Twenty years into her career, Anne Hathaway is used to being cast a certain way.
“I’m not usually sent roles that are defined by the male gaze,” she said. “Normally I get sent women who live and think for themselves — to the extent that we do in this very sick world.”
But at first glance in “Serenity,” Steven Knight’s noirish thriller, opening Jan. 25, Hathaway’s character appears to have spent her lifetime catering to the pleasures of men. As Karen, Hathaway makes a jaw-dropping entrance — long blond tresses and soul-crushed eyes, a femme fatale in white — in the only bar on Plymouth Island. And she has a proposition for her ex (Matthew McConaughey), a struggling boat captain: Take her violent new husband (Jason Clarke) out fishing then drop him in the ocean for the sharks, in exchange for million.
It’s the first entry in a big year for Hathaway, who stole the show from Sandra Bullock and Cate Blanchett in last spring’s “Ocean’s 8.” Come May, she’ll appear in “The Hustle,” a female-centric remake of “Dirty Rotten Scoundrels” with Rebel Wilson, followed by “The Last Thing He Wanted,” Dee Rees’s adaptation of the Joan Didion novel about a reporter turned arms dealer, and “Modern Love,” an Amazon series spun from the New York Times column.
When she’s not on set, Hathaway, 36, lives in New York with her husband, the producer, actor and jewelry designer Adam Shulman, and their son, Jonathan, 2 ¾. (“He’s like butter,” she said, sighing deeply. “Those moments they cuddle up into you just because they want to.”) Calling from a family vacation spot somewhere north of Los Angeles, Hathaway spoke about the actresses who still floor her and Hollywood’s echo chamber of men.
Here are edited excerpts from the conversation.
Karen is a dramatic pivot from the roles we’re used to seeing you in. Were you immediately game?
I was very surprised when I got the script for “Serenity” and found out that Steven wanted me. I was just very honored and couldn’t wait to roll up my sleeves and dye my hair.
We know that secrets lurk on Plymouth Island, and there will be no spoilers here. But what was your reaction to the script when you first read it?
It knocks you. I was on the edge of my seat. I couldn’t wait to turn the page and see what was coming next, as it became more surreal and thrilling. I really love being a part of provocative movies that require a certain muscularity from the audience, a certain level of mature film viewership. One of my favorite things about “Serenity” was how provoked I felt by it both in my mind and in the pit of my stomach.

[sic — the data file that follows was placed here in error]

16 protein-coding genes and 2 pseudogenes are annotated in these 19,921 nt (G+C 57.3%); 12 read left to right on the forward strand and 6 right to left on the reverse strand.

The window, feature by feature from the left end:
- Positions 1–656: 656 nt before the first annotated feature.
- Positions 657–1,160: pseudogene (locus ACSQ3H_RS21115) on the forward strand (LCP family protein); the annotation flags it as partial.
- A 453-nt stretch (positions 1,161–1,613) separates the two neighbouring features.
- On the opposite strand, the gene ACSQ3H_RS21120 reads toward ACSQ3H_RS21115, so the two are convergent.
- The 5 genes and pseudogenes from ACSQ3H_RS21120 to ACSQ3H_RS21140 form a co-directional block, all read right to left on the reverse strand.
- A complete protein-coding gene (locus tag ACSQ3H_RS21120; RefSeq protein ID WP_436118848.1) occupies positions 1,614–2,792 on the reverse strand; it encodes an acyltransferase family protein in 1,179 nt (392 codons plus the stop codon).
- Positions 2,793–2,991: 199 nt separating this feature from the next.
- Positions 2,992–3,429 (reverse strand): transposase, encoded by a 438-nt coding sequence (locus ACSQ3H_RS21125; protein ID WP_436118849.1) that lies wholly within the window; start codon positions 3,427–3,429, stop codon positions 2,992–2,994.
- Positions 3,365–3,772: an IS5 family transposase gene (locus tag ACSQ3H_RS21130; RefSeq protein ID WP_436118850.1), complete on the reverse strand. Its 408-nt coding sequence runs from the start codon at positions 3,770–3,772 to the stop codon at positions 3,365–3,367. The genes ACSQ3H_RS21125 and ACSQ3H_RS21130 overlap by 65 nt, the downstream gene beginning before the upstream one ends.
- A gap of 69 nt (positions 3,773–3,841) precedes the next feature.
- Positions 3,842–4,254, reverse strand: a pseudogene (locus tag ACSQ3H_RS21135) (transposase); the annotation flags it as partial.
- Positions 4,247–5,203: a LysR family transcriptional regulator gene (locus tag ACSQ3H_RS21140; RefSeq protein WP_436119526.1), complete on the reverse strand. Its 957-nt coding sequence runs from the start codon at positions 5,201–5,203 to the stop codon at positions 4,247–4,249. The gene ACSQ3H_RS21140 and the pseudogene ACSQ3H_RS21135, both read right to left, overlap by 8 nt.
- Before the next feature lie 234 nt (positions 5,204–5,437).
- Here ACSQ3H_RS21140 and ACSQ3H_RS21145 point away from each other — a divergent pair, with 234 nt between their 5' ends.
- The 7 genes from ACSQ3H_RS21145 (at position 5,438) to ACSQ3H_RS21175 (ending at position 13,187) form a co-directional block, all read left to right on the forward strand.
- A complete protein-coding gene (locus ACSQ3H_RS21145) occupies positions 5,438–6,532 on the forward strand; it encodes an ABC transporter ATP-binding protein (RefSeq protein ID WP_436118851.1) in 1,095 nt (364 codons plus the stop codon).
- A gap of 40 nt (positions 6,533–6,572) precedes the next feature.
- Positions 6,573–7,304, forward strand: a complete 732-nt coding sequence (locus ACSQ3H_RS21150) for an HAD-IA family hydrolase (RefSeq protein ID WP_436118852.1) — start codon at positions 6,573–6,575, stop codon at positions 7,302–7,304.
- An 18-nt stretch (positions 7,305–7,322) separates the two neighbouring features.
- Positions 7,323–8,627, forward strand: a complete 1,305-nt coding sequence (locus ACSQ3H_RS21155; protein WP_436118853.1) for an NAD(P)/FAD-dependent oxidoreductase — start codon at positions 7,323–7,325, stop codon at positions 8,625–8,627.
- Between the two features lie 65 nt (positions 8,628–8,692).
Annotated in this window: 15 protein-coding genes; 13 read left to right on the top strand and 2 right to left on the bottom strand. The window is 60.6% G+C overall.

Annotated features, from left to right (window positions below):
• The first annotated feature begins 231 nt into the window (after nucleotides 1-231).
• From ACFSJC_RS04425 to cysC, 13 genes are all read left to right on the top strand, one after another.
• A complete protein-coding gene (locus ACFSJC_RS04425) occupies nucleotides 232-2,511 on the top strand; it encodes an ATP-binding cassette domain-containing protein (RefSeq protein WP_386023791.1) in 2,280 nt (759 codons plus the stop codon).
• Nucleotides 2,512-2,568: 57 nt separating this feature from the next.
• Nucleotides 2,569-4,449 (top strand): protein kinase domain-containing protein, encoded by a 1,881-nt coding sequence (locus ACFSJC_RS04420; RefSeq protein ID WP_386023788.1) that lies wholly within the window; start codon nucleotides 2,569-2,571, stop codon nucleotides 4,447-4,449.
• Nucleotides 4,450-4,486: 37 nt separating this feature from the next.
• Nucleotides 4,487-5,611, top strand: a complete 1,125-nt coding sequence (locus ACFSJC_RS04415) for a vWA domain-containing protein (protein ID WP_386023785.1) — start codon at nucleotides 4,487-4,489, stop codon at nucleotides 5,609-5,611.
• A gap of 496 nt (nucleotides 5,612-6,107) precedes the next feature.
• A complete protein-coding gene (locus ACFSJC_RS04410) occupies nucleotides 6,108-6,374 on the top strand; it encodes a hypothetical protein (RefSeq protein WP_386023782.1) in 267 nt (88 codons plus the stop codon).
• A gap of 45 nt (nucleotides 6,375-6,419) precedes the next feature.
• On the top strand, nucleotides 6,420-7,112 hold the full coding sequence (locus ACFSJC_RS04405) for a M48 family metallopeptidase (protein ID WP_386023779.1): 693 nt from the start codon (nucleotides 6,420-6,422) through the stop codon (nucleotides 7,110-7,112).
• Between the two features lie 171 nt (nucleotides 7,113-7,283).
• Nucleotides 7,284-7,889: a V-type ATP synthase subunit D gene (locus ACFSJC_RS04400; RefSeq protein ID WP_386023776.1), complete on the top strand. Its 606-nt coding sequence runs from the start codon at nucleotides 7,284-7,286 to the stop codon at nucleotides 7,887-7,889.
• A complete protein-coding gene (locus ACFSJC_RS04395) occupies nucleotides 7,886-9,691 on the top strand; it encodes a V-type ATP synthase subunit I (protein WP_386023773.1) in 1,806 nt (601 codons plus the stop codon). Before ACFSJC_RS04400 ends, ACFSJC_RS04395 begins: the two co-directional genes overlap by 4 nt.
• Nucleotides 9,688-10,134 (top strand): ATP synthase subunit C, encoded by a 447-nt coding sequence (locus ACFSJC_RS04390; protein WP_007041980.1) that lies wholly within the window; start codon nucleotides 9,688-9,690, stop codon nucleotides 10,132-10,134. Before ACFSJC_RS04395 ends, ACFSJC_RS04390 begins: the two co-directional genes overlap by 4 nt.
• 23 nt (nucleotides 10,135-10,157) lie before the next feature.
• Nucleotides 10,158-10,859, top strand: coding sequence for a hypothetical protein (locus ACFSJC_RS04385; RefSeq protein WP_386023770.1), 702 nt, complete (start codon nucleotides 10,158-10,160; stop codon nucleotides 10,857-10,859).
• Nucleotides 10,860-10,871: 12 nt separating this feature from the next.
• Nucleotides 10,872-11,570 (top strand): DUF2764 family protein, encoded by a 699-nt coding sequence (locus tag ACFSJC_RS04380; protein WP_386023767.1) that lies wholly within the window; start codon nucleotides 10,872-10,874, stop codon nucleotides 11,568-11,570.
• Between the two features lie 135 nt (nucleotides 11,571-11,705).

Later this spring, you’re playing a high-class con artist in the comedy “The Hustle.” Did you need a lift after the darkness of “Serenity?”
You know, I never thought I’d be able to say what I’m about to say: I did it for the fun of it. It just seemed like it was going to be a blast, and it mostly was.
I was a little bit too assured in my confidence that I’d be able to convince the powers that be that my character shouldn’t be British, she should be American. I thought I was going to win that one up until the day before filming. So then I was tasked with doing the thing that is the hardest in the world for me, which is pulling off a British accent. All of a sudden it went from feeling like you had a rocket strapped to your back to feeling like you’re on a tightrope and there was no net.
You seem to enjoy a comic thrill ride, like Daphne Kluger, the narcissistic actress in “Ocean’s 8.” From what demented place did you conjure her up?
Well, it was fun to apply a lot of observation that I’ve made over the past 20 years or so about the incredibly ridiculous world of celebrity — to send that up with my tongue firmly in my cheek. She was just such a trip. I loved playing someone who was so transparent and yet so blind to herself.